Not two months after the Hijab judgment passed that yet another issue occupied the centre stage. This time it was related to dispute relating to the Gyanvapi mosque situated in Varanasi, the dispute arised when during a court mandated videography survey, a Shivling was reportedly found on the premises of the mosque. Gyanvapi mosque is among the three religious places on whose origins, petitions have been filed. The two others are Ayodhya’s Babri Masjid and the Shahi Idgah in Mathura. This is despite the fact that the Places of Worship Act (1991) clearly prohibits the alteration of any place of worship into anything other than its religious character as it was on August 15, 1947.
The Gyanvapi mosque was built after the demolition of a temple by Aurangzeb, the sixth Mughal emperor in 1669. This gave rise to new tension among Hindus and Muslims. This has sparked fears of a recurrence of the decades-long battle over the Babri Masjid, a 16th-century mosque in the holy city of Ayodhya that was demolished to the ground by Hindu rioters in 1992. Albeit, temple had been demolished by Aurangzeb but in nation-building, some of the bitter memories have to be forgotten in order to build a nation.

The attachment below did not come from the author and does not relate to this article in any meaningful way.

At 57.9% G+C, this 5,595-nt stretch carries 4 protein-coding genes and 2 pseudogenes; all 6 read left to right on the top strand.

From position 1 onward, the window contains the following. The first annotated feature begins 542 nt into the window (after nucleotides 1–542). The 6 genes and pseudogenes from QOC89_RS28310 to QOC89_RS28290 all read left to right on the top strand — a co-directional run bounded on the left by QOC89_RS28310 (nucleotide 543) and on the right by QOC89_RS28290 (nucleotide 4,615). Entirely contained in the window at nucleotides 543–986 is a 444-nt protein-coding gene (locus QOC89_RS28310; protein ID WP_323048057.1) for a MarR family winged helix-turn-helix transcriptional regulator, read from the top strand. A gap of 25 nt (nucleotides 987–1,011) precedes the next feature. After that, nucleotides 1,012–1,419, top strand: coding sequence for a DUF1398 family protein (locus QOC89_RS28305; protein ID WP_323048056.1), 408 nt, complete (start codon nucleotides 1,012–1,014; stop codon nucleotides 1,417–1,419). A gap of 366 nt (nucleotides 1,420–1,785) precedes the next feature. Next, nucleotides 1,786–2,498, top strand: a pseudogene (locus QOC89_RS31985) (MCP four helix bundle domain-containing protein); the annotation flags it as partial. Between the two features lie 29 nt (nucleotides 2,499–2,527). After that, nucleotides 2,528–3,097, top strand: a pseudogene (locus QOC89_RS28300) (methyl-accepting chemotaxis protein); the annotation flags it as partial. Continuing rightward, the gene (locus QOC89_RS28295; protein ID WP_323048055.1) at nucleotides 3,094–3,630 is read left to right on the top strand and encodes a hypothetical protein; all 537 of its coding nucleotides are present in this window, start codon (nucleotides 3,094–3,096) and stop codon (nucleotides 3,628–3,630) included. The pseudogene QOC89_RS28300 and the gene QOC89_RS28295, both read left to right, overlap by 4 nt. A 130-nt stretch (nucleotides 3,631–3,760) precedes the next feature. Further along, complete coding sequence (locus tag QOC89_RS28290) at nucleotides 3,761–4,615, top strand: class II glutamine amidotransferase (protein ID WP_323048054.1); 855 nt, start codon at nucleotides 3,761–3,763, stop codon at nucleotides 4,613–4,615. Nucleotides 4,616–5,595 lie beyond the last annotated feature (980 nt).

There were many aspects to this that cannot be reduced to a two-dimensional picture of a mere dispute between Hindus and Muslims. The point that should be considered is how far such claims help in nation- building, how far such claims help in process of reconciliation.
The secularism that India had opted for was adopted with the aim of building a nation in which people from all religious sects live with peace, harmony and reconciliation where the state has to keep “principled distance” from religious affairs but at the same time it does not mean the separation of religion and state. However, the way the viewpoints of minorities are neglected in India and the recent developments prove otherwise, the Hijab issue in Karnataka and Gyanvapi mosque dispute in Varanasi are just two of the episodes.
Nevertheless, if such practices continue to take place, it will open pandora’s box that will signal more upheaval, where people are claiming and fighting over religious identities. If we want to create a nation-state in spirit, citizens, as well as the government, have to understand that it is not possible without taking into consideration the voices of minorities, by forgetting some bitter memories from the past that might create tensions among communities. The way to build India that our ancestors have aspired for future generations is paved with re-conciliation and adoption of various cultures and practices.
[ii] Resham v. State of Karnataka and Others, WP NO. 2347/2022
[iii] Fathima Thasneem v State of Kerala, WP(C). No. 35293 of 2018
This article has been written by Divyanshi Shukla, student of B.A. LL.B. (Hons.) at National Law Institute University (Bhopal).